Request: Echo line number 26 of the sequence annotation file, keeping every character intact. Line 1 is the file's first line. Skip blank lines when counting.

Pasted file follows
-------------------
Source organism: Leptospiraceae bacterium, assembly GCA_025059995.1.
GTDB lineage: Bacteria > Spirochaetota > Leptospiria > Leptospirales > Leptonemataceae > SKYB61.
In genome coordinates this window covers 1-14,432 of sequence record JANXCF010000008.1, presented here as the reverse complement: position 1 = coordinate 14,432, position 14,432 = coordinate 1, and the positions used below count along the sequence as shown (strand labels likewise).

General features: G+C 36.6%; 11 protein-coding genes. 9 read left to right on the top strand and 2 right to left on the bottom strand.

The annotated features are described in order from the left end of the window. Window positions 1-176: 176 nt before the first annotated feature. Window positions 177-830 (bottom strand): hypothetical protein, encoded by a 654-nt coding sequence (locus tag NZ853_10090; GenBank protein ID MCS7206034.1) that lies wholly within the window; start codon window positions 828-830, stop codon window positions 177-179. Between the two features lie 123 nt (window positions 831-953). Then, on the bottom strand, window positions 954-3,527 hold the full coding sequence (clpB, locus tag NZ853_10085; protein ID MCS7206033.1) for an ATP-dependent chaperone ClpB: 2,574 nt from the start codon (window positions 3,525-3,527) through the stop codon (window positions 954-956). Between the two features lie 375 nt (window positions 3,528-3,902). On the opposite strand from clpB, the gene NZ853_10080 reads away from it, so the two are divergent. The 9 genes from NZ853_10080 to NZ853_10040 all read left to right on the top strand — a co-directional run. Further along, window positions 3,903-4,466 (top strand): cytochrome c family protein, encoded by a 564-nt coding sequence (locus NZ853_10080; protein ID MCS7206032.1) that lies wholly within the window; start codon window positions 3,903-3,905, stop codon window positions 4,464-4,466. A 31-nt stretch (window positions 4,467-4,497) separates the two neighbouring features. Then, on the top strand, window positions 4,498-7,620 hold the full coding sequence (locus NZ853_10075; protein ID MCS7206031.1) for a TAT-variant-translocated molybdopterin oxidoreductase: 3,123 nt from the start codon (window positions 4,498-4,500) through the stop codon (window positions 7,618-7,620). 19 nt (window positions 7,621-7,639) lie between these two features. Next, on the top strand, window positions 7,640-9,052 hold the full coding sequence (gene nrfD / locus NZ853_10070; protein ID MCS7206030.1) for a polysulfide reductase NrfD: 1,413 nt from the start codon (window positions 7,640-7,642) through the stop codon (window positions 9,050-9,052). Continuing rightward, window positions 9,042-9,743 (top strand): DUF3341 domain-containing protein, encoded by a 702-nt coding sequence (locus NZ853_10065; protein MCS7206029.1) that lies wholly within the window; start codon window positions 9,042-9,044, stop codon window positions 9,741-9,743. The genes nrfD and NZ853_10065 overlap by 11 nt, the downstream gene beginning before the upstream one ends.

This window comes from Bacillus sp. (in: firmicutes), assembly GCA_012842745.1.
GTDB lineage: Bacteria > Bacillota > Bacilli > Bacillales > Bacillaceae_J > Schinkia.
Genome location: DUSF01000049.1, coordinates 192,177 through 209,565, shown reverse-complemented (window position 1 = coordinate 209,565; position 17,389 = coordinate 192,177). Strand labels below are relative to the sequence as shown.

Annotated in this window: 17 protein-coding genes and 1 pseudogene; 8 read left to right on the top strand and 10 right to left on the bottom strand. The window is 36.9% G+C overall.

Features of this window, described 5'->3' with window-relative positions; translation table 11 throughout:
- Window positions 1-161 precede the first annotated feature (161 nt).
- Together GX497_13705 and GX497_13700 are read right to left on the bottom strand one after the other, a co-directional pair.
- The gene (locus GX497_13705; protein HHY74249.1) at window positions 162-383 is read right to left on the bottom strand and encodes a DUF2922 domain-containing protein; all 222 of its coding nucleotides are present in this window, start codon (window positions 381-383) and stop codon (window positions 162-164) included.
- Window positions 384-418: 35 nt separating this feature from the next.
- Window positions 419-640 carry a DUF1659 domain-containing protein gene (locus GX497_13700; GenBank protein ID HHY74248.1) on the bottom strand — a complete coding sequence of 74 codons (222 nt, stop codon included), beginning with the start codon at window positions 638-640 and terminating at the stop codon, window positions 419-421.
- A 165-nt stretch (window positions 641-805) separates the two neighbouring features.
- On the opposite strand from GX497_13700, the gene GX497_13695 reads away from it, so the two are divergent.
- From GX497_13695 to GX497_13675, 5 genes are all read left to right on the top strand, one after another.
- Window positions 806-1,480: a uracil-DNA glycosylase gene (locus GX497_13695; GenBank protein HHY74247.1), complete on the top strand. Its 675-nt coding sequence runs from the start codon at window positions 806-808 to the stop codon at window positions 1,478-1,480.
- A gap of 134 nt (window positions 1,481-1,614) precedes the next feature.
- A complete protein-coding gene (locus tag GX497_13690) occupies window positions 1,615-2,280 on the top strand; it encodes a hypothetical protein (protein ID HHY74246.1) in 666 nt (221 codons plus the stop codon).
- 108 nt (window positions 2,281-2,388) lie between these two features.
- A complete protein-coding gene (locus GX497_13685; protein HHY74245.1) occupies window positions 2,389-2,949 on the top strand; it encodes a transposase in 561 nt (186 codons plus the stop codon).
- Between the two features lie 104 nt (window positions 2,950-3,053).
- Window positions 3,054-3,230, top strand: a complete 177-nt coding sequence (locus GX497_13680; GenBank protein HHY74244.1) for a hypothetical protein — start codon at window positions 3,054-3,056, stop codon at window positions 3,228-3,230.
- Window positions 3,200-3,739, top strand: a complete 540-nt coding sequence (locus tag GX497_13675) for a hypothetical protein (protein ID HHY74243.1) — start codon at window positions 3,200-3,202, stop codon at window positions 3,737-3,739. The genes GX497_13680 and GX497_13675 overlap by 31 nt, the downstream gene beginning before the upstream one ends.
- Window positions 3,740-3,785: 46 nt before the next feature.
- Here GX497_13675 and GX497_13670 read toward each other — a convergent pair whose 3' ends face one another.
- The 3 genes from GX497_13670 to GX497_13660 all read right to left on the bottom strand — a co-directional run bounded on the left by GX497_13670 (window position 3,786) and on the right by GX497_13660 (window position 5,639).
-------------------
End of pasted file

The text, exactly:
- Window positions 3,200-3,739, top strand: a complete 540-nt coding sequence (locus tag GX497_13675) for a hypothetical protein (protein ID HHY74243.1) — start codon at window positions 3,200-3,202, stop codon at window positions 3,737-3,739. The genes GX497_13680 and GX497_13675 overlap by 31 nt, the downstream gene beginning before the upstream one ends.